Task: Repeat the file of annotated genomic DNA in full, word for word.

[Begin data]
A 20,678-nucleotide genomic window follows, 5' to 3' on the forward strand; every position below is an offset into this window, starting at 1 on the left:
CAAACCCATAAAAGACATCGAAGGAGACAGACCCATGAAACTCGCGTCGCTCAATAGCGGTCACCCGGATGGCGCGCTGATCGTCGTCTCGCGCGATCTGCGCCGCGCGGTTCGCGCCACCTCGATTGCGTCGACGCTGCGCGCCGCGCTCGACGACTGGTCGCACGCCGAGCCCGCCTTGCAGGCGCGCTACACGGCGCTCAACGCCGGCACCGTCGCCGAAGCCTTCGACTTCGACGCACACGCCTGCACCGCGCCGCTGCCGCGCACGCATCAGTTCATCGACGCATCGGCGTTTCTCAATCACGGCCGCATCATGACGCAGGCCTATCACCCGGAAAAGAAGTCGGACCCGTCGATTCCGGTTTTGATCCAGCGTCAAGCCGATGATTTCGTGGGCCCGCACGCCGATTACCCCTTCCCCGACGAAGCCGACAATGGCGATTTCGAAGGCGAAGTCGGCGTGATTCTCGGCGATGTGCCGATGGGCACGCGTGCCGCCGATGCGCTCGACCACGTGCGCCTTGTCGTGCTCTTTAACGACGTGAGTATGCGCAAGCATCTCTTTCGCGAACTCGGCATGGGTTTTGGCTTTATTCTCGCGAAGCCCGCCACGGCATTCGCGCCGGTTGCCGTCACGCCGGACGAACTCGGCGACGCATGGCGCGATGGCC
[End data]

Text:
A 20,678-nucleotide genomic window follows, 5' to 3' on the forward strand; every position below is an offset into this window, starting at 1 on the left:
CAAACCCATAAAAGACATCGAAGGAGACAGACCCATGAAACTCGCGTCGCTCAATAGCGGTCACCCGGATGGCGCGCTGATCGTCGTCTCGCGCGATCTGCGCCGCGCGGTTCGCGCCACCTCGATTGCGTCGACGCTGCGCGCCGCGCTCGACGACTGGTCGCACGCCGAGCCCGCCTTGCAGGCGCGCTACACGGCGCTCAACGCCGGCACCGTCGCCGAAGCCTTCGACTTCGACGCACACGCCTGCACCGCGCCGCTGCCGCGCACGCATCAGTTCATCGACGCATCGGCGTTTCTCAATCACGGCCGCATCATGACGCAGGCCTATCACCCGGAAAAGAAGTCGGACCCGTCGATTCCGGTTTTGATCCAGCGTCAAGCCGATGATTTCGTGGGCCCGCACGCCGATTACCCCTTCCCCGACGAAGCCGACAATGGCGATTTCGAAGGCGAAGTCGGCGTGATTCTCGGCGATGTGCCGATGGGCACGCGTGCCGCCGATGCGCTCGACCACGTGCGCCTTGTCGTGCTCTTTAACGACGTGAGTATGCGCAAGCATCTCTTTCGCGAACTCGGCATGGGTTTTGGCTTTATTCTCGCGAAGCCCGCCACGGCATTCGCGCCGGTTGCCGTCACGCCGGACGAACTCGGCGACGCATGGCGCGATGGCC